This might seem hard to believe, but I have a long list of people I would like to slap.

Nothing really too hard. Just something to say, “Hey, knock that crap off.” 

Never have I acted on such an impulse, but the list grows longer every day.

The list includes Ted Cruz, most Yankees fans, all Packers fans, and those ignorant folks who got up early just to take Zooey Zephyr’s seat in the hallway of the Montana State Capitol. 

It includes commissioners Rob Manfred and Roger Goodell, anyone driving around with a cult flag for his political candidate, and other drivers on Reserve Street.

It includes people who play traffic cop instead of following the simple rules of a four-way stop, close talkers, and people who yell “call it both ways” at sports officials.

The list includes people who pass on the right, drivers who don’t use cruise control on the interstate, and Ted Cruz. 

The top of the list, though, are the people who make instruction videos on YouTube. 

Well, not all of them. Only like 99.3 percent of them. 

If you have ever turned to YouTube to help with your project, you know what I mean. These “experts” always skip or fast forward through the hard parts. 


Those hard parts are the reason we are searching YouTube in the first place. As far as the viewer can tell, these “experts” hired someone else to do the dirty work off camera.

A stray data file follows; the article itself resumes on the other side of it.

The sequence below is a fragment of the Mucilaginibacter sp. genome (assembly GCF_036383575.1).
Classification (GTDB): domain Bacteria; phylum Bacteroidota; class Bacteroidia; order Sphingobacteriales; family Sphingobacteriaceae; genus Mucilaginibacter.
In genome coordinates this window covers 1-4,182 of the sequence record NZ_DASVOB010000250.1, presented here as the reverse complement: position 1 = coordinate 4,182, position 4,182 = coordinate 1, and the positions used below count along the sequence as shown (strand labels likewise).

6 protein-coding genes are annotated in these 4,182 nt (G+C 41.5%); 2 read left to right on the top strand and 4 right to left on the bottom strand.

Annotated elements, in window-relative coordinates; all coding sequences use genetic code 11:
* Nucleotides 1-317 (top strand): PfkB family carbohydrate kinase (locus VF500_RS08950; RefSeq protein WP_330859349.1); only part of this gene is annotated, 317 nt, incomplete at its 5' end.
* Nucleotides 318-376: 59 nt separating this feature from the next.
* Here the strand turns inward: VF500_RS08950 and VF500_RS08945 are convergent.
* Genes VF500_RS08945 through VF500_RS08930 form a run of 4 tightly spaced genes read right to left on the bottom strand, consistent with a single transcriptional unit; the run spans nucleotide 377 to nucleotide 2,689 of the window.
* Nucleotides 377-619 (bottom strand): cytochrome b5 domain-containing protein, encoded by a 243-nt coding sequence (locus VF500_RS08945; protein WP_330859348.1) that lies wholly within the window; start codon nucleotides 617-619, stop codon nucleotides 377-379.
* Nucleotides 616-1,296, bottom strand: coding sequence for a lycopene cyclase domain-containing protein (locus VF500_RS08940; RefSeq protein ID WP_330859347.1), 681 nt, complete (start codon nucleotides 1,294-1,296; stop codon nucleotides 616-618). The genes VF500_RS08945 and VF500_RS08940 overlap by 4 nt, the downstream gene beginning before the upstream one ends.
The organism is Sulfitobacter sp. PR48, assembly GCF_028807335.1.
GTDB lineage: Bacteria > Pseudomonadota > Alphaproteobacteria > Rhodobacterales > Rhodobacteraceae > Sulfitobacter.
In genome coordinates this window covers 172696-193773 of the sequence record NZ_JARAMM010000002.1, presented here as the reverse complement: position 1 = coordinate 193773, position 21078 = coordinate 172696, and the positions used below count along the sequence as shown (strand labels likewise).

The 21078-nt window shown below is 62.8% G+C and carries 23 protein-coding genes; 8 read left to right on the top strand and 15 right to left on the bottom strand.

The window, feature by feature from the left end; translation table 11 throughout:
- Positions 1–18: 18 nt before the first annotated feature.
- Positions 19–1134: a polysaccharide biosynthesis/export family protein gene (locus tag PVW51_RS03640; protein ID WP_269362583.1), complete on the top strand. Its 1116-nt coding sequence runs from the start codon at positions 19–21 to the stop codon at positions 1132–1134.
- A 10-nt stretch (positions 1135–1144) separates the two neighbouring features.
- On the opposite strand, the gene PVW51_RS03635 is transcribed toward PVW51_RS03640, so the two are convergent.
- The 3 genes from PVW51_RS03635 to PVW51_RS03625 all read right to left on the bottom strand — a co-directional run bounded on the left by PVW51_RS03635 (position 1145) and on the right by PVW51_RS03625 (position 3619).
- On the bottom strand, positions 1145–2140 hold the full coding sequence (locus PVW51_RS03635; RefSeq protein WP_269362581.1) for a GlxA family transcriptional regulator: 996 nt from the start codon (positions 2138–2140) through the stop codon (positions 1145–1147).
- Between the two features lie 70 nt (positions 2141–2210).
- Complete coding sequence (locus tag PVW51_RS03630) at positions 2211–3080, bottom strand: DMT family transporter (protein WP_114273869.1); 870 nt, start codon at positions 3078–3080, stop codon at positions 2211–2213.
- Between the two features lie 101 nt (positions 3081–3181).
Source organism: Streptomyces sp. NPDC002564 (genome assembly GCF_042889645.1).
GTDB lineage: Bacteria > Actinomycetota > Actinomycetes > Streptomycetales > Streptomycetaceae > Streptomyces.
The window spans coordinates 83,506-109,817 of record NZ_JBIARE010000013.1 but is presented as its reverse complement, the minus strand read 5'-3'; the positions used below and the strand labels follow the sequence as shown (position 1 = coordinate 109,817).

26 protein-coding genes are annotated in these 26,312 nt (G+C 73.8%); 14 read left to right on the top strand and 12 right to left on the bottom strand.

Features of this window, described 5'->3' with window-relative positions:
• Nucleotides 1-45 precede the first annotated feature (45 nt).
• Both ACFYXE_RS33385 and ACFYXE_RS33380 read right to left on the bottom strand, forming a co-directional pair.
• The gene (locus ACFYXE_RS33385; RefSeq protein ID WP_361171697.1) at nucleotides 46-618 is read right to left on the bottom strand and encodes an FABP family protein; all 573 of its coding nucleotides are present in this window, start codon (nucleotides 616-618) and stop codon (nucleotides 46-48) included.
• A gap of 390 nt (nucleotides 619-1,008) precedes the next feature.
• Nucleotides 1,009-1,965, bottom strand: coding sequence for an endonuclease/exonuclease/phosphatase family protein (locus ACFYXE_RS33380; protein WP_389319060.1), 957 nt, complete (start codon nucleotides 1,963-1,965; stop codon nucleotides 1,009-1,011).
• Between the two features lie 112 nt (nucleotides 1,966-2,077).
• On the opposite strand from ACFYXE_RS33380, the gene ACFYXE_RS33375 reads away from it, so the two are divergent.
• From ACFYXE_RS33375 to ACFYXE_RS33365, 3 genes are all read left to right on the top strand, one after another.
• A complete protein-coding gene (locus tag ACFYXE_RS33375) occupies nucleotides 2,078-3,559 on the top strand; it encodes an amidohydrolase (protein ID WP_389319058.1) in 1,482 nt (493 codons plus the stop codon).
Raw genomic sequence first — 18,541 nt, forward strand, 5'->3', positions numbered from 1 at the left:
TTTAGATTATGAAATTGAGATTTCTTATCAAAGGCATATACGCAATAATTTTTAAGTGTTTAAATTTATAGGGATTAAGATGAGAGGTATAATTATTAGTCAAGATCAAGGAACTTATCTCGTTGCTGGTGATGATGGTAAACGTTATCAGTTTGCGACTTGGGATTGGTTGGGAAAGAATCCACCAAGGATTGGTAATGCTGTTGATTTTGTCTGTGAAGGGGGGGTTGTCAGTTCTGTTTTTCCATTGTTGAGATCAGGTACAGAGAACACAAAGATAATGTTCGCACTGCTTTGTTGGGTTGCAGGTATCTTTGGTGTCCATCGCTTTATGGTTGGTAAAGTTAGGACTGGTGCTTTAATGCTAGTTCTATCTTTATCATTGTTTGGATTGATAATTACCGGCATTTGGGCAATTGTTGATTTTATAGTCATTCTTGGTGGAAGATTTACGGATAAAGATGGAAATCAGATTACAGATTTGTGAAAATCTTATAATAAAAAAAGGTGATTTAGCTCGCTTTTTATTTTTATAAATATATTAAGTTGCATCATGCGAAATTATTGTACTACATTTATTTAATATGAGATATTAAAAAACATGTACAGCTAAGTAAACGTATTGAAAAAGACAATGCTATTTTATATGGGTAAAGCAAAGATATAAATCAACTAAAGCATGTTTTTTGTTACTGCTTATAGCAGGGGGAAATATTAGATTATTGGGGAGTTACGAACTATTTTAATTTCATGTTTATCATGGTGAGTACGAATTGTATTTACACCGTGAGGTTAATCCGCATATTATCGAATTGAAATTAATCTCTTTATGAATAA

I saw that so many times last year when I had to remodel my bathroom. 

Over and over, I watched YouTube videos to try to learn what I was supposed to do. 

These hands were meant to navigate a keyboard, not tools. Plus, when you have fun guys like Ralph Perusich and Chuck Hazlett in your shop class, like I did at Butte High, you don’t learn a lot.

So, I had to turn to YouTube to figure out what to do. 

Every video is either mislabeled or they cut out the tough parts. 

So, I watched every Lockmer Plumbing YouTube commercial 7,000 times, but I never found a video that worked through the process I needed to take. 

If it wasn’t for my text messages with Troy Lockmer or my conversations with the guys at the S.J. Perry Co., I would still be peeing outside. 

Eventually, the project was finished, but no thanks to YouTube, which only wasted my time. 

My latest stab at YouTube came because my mountain bike and NordicTrack bike broke at the same time. 

Dealing with the people of NordicTrack made the problem much worse than it had to be. 

I got a bike with a television monitor back in November. I got a NordicTrack instead of a Peloton because the NordicTrack bike automatically adjusts the tension and incline when going up and down hills. 

From the first ride, I absolutely loved the bike, and I rode it all winter.

I rode through trails in British Columbia. I climbed mountains in Norway. I took on the streets and trails of Chile. It is such a great workout, and I never had to be outside in the wind.

I could ride as fast as I wanted to without worrying about falling off, too. That is a big deal for me since I’m still not mentally over my wreck of July 2021.

According to my iFIT account, I rode it 116 times from Nov. 17 through April 10. 

On April 11, though, the touch-screen monitor wouldn’t turn on, turning the bike into a very expensive coat rack. 

I had to call NordicTrack and talk to one of their technicians from another country. 

You ever try to have a conversation with your neighbor’s dog? Well, that is pretty much what it was like dealing with this guy.